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South and east India offer more jobs for women

  • Women in regular non-farm jobs account for less than a fifth of the regular workforce
  • In the south and in several parts of the east, the shares of women in regular non-farm jobs are significantly higher

New Delhi: India’s Union minister for human resource development, Prakash Javadekar, stirred up a controversy last week with his remarks on women remaining outside the labour force out of ‘choice’ .

India’s official jobs survey, conducted by the National Sample Survey Office (NSSO) in 2011-12 indeed showed a sharp drop in the female labour force participation rate compared with the mid-2000s. However, it is worth noting that the decline was largely concentrated in rural parts of the country, and seems to have been led primarily by agricultural workers.

Research by labour economist Jayan Jose Thomas showed that the decline in female agricultural labour force between 2004-05 and 2009-10 followed a sharp rise in female agricultural labour force between 1999-00 and 2004-05, a period of agricultural distress. Thomas has argued that the decline in female agricultural labour force in the subsequent period was caused by an improvement in rural wages and living conditions, leading to withdrawal of women from the workforce. Indeed, between 1999-2000 and 2011-12, the change in India’s female labour force participation rate is small. Census data also corroborates this. Between 2001 and 2011, the share of women in the labour force has remained roughly the same, with women accounting for one-third of the overall labour force. Thus, barring the fluctuations in the agricultural sector, women’s participation in the economy has been relatively steady.

In fact, the share of women workers in regular jobs has grown marginally over the past decade, census data shows. Nonetheless, women’s overall participation rates in India’s labour market have remained low compared to the rest of the world for the past two decades.

How far this reflects ‘choice’ is a matter of debate given that such ‘choices’ are often driven by societal notions about women’s role in society. A 2016 survey on social attitudes found that a significant share of men and women cutting across the rural-urban divide feel that married women whose husbands earn a good living should not work outside the home.

Also, even if society has become more accepting of working women today, the balance of work at home remains tilted against the modern Indian woman, making it harder for her to get a job even if they may be working (at home) all the time. Yet, as with everything else in the country, there are sharp variations in women’s participation in the labour market across India.

Nationally, women in regular non-farm jobs account for less than one-fifth (19%) of the regular workforce and less than one-tenth (9%) of the overall workforce. But in the south and in several parts of the east (including the Northeast), the shares of women in regular non-farm jobs are significantly higher.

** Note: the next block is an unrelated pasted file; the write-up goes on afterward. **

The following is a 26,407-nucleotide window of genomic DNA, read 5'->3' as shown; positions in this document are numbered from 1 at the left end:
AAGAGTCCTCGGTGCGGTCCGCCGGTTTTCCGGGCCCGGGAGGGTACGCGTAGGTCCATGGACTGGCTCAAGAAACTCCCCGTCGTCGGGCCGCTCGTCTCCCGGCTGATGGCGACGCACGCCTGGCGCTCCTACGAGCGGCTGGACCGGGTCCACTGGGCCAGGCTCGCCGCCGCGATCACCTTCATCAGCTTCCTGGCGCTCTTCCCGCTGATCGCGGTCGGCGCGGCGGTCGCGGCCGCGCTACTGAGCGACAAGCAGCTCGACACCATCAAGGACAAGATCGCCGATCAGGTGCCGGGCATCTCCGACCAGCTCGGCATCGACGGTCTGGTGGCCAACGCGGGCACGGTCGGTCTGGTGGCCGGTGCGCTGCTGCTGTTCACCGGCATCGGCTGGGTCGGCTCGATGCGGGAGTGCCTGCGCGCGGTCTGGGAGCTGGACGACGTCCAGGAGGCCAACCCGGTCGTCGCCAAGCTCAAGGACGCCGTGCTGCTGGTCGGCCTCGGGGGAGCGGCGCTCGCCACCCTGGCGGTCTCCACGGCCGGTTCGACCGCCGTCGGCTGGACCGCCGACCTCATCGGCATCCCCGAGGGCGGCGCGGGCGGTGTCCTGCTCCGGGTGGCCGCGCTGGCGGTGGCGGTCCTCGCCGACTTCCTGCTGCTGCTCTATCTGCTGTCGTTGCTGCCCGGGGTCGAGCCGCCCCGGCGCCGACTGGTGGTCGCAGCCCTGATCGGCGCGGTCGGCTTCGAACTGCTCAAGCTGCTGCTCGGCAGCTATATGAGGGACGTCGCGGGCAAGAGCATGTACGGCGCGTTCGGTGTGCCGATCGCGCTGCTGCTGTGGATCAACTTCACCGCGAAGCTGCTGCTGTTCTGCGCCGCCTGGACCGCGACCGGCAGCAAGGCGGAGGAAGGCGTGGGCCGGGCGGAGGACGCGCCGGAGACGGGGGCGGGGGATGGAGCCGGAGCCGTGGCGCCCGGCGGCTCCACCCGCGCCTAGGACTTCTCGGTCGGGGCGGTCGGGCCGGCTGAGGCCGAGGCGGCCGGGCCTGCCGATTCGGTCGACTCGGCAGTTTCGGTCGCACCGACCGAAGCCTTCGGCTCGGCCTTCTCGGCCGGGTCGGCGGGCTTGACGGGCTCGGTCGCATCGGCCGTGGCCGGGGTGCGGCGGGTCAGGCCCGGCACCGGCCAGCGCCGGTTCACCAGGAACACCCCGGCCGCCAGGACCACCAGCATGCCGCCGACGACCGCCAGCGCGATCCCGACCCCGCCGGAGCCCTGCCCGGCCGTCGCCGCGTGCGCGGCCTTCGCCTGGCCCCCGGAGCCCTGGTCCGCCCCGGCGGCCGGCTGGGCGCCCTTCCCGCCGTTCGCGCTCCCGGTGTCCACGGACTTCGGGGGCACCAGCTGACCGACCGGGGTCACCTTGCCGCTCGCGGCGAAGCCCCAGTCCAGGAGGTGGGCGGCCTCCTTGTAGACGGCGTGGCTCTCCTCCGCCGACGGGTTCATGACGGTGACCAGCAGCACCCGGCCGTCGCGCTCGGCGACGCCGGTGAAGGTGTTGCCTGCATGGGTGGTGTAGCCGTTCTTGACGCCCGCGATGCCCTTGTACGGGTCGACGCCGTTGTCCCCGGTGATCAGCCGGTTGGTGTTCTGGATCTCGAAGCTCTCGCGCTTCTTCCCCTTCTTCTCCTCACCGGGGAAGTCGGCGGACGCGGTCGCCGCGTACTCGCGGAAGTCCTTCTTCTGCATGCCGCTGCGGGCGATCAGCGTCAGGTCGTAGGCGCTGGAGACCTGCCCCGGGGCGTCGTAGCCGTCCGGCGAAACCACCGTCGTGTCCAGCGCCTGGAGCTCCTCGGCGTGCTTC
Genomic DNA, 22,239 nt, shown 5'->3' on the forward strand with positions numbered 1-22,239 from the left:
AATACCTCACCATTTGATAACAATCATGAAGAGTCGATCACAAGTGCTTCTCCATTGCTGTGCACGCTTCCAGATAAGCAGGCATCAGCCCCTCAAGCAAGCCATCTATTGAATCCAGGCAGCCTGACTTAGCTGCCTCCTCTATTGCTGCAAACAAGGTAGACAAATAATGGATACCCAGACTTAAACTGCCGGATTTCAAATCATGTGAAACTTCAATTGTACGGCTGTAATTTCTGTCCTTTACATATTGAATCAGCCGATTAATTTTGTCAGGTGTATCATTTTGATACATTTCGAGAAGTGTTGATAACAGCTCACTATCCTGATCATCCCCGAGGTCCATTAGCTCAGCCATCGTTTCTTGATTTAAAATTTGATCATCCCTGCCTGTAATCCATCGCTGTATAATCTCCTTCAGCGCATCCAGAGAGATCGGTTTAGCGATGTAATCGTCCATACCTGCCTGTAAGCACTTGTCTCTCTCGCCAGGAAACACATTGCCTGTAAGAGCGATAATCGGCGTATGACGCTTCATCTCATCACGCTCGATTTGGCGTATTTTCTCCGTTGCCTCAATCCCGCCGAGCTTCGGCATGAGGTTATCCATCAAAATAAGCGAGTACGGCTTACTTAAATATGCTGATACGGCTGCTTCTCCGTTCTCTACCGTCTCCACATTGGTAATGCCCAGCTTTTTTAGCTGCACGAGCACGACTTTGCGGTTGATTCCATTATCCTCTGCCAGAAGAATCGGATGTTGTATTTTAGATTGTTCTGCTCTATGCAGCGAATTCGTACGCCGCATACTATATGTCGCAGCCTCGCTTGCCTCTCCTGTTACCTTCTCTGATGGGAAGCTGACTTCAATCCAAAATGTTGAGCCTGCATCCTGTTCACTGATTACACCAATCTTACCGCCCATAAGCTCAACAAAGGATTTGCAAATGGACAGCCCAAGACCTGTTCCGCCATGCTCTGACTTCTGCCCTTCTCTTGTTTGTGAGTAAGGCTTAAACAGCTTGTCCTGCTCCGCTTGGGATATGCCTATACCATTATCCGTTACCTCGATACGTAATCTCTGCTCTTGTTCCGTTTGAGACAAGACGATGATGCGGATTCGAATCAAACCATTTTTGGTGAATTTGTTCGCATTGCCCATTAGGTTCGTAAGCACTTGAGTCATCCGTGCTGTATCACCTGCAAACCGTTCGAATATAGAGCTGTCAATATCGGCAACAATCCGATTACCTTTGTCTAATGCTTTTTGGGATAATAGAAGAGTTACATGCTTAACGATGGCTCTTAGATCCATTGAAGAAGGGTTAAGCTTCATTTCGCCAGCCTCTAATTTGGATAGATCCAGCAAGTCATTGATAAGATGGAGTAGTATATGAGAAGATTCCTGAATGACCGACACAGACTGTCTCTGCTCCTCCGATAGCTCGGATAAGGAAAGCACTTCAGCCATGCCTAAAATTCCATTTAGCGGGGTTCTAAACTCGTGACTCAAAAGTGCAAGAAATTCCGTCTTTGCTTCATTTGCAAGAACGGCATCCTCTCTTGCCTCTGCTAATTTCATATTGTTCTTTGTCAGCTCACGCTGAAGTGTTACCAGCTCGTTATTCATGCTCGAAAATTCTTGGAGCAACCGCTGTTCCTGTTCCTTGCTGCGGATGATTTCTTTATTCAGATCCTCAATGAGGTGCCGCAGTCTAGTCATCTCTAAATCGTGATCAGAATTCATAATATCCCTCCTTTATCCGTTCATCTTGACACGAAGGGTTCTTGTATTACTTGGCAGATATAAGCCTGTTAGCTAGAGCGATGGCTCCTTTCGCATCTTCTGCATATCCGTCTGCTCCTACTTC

These parts of the country also saw a greater increase in the share of women in regular non-farm jobs. (charts 1a and 1b) Among states, Manipur (33.3%), Mizoram (33%), and Meghalaya (31.7%) have the highest share of women in regular non-farm jobs.


Among large states (with 10 million plus population), Tamil Nadu (25%), Karnataka (24.5%) and Andhra Pradesh (23.8%) have more women in regular non-farm jobs than others. One reason why the share of women workers is relatively low in India is the relatively small size of its manufacturing sector. In large parts of Southeast Asia and even in neighbouring Bangladesh, the growth of manufacturing fuelled women’s participation in the labour market, improving a range of gender-related outcomes.

In India, manufacturing growth has been relatively lower, and in parts of the country where manufacturing has grown rapidly, the impact on jobs has been mixed. While manufacturing has indeed raised women’s participation in the workforce in the industrial belts of south India, in the northwestern belts, the effect has been relatively muted (charts 2a and 2b).

It is worth noting that parts of the country with relatively better sex ratios and higher female literacy also tend to have on an average more women workers, suggesting that deep cultural norms may be at work to deny women the same opportunities as men.

Occupational segregation tends to diminish opportunities for women even more. Women tend to be concentrated in a few sectors, such as education and healthcare, and miscellaneous services, far more than men. (chart 3)



Although the farm sector is the biggest employer of both men and women, among non-farm sectors, education and healthcare is the biggest employer for women. In several districts of the country, this sector is the largest employer of women. In contrast, in no district of the country, this sector leads in the employment of men.

sriharsha.d@livemint.com

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